As climate change and population pressure strain the world’s delicate ecosystems, Indigenous peoples are pushing to make a larger contribution to environmental management in Alaska and beyond by working with government officials and scientists.
In sum, while the world is facing a human-induced mass extinction event and unprecedented losses of biodiversity and wildlife worldwide, it is important to remember the power we have to make positive choices to protect species and the environments they live in and upon which we all depend.
No one ever imagined that the day would come in which the very existence of this important wetland would be threatened by construction of high-voltage electrical power lines. Special places require special protections, and once the threat appears, it may be too late.
Viewed from the perspective of history, Treuer notes laceratingly, America’s national parks are a crime scene.
Imagining conservation outside the capitalist box is a liberating exercise, countering eco-anxieties and catastrophic nightmares, while releasing positive collective energy. A movement united around a convivial conservation vision would be a powerful change agent in the Great Transition.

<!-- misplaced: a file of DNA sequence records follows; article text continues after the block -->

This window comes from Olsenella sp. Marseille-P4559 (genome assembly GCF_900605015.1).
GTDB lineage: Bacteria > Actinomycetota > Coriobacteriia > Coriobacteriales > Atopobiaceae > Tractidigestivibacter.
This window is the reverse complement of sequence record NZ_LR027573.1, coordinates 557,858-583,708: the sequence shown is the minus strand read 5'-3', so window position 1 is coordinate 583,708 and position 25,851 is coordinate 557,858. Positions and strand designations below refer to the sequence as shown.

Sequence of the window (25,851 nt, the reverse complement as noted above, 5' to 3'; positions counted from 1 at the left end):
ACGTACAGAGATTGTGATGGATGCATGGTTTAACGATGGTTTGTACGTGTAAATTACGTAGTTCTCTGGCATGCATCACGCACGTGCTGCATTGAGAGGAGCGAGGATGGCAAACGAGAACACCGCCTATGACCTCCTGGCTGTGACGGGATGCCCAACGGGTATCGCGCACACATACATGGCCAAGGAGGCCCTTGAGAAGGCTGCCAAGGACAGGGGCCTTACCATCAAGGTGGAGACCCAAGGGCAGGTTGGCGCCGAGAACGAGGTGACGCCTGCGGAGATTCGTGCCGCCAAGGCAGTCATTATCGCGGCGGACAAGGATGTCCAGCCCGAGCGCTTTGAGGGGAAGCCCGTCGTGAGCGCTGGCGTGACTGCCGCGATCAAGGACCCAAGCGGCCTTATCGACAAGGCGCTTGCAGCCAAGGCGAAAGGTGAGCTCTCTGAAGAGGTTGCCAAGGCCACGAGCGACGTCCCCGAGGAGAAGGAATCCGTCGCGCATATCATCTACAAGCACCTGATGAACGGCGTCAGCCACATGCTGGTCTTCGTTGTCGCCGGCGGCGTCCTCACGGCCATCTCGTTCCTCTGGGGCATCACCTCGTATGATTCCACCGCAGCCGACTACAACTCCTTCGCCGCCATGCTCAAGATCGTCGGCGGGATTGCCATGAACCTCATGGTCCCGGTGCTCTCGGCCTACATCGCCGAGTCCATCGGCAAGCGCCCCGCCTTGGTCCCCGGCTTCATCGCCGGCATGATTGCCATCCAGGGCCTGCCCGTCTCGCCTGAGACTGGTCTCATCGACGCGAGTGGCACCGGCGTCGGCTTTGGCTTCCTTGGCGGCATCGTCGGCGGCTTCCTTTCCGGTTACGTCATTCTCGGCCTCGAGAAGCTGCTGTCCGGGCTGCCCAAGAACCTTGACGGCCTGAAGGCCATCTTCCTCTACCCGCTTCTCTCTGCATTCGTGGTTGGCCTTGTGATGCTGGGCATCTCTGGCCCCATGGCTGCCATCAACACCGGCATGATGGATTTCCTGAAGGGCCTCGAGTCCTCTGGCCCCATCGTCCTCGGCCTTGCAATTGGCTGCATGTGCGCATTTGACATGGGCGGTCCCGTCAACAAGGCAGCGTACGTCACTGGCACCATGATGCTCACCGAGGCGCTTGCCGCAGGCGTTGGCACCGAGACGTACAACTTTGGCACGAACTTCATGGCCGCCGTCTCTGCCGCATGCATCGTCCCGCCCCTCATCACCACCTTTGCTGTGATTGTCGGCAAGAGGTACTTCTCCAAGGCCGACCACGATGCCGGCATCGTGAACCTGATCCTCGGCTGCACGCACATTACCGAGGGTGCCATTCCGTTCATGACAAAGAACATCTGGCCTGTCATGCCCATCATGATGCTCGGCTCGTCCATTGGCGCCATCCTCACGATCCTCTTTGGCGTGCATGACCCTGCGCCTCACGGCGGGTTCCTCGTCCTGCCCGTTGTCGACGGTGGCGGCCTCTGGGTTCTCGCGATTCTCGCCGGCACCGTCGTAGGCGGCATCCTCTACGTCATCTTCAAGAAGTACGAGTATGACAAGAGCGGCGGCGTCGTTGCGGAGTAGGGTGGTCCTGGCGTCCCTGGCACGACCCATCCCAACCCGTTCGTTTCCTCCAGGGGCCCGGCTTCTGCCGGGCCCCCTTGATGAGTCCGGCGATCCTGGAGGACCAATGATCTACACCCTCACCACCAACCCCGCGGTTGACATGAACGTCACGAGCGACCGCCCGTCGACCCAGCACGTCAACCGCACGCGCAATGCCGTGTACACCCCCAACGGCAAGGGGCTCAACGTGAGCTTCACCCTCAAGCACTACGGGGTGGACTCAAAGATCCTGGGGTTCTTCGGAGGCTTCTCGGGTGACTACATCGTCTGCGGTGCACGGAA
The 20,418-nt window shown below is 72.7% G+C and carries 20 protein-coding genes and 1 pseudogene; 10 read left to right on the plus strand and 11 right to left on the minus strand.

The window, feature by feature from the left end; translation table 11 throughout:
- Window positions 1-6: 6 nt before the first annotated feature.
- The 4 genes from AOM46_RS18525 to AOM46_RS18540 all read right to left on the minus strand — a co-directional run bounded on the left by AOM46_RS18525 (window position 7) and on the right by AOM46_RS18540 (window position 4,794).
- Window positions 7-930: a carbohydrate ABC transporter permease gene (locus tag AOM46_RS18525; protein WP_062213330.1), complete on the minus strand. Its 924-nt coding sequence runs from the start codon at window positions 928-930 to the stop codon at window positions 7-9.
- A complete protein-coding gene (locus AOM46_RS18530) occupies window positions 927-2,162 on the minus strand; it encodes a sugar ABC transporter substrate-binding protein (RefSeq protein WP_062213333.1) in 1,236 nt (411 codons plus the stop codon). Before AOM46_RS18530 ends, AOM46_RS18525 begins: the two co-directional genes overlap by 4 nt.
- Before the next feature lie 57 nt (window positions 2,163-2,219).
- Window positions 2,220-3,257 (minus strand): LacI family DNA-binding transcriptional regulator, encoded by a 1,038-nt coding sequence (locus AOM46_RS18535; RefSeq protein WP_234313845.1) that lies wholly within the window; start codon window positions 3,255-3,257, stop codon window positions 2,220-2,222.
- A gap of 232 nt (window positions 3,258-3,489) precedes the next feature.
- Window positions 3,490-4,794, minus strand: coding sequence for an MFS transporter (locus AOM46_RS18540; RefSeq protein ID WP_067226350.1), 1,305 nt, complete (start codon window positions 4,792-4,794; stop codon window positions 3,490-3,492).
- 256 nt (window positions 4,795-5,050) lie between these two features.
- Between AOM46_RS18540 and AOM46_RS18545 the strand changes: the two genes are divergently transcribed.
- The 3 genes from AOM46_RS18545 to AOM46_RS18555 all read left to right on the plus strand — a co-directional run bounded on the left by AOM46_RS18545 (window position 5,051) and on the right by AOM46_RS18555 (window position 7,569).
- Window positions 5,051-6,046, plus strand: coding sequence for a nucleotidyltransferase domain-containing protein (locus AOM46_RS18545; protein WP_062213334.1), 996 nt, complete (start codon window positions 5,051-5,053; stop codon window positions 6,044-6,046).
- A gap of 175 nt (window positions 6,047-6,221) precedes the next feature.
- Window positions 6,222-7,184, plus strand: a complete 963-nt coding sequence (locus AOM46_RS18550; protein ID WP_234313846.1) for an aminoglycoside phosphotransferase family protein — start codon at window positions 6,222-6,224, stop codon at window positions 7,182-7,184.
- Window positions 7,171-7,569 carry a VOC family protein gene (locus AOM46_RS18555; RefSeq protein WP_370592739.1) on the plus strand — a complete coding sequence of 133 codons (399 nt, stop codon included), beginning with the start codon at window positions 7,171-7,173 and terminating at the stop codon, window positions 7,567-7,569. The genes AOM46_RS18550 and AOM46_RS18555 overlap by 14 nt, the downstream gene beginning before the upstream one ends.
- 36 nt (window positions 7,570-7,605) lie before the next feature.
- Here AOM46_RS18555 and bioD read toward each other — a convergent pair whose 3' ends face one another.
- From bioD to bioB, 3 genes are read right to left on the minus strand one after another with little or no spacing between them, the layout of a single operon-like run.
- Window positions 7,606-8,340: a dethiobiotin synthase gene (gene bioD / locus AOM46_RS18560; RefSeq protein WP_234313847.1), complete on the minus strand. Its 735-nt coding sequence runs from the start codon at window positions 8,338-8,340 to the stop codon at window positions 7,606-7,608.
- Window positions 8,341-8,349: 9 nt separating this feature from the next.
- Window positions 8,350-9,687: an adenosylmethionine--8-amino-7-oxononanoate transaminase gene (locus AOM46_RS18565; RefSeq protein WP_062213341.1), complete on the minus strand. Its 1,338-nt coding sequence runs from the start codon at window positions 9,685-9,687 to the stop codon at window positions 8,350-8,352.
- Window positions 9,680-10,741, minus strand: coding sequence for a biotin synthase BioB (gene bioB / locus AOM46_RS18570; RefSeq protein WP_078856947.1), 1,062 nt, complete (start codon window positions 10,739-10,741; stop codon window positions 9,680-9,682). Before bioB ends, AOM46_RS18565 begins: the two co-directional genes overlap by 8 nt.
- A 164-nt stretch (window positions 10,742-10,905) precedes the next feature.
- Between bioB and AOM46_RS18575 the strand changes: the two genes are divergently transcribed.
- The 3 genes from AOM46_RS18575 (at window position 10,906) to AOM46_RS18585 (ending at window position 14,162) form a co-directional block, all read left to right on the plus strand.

My biggest challenge is our biggest challenge, and that is to engage people to appreciate the importance of plant life. I mean, it’s not just plants, of course. It’s all life and ecosystems. But plant life specifically, because it doesn’t have as much traction as animals.
Having spent a good deal of my life on projects intended to “save the world” (which decidedly does NOT want to be saved!), being confronted with the idea of sharing some of my thoughts about “activism” has provoked a flood of ideas about what to say on such an intriguing subject.
Long imagined as a bulwark against ecological destruction, players in the mainstream conservation movement—think big NGOs like The Nature Conservancy and their corporate partners—have actually been complicit in that destruction by propping up a fundamentally unsustainable capitalist system and the nature-culture dichotomy it’s built upon.
The Carbon Farming Solution: A Global Toolkit of Perennial Crops and Regenerative Agriculture Practices for Climate Mitigation and Food Security and Half-Earth: Our Planet’s Fight for Life.
Kenya’s high-elevation forests are the source for most of the water on which the drought-plagued nation depends.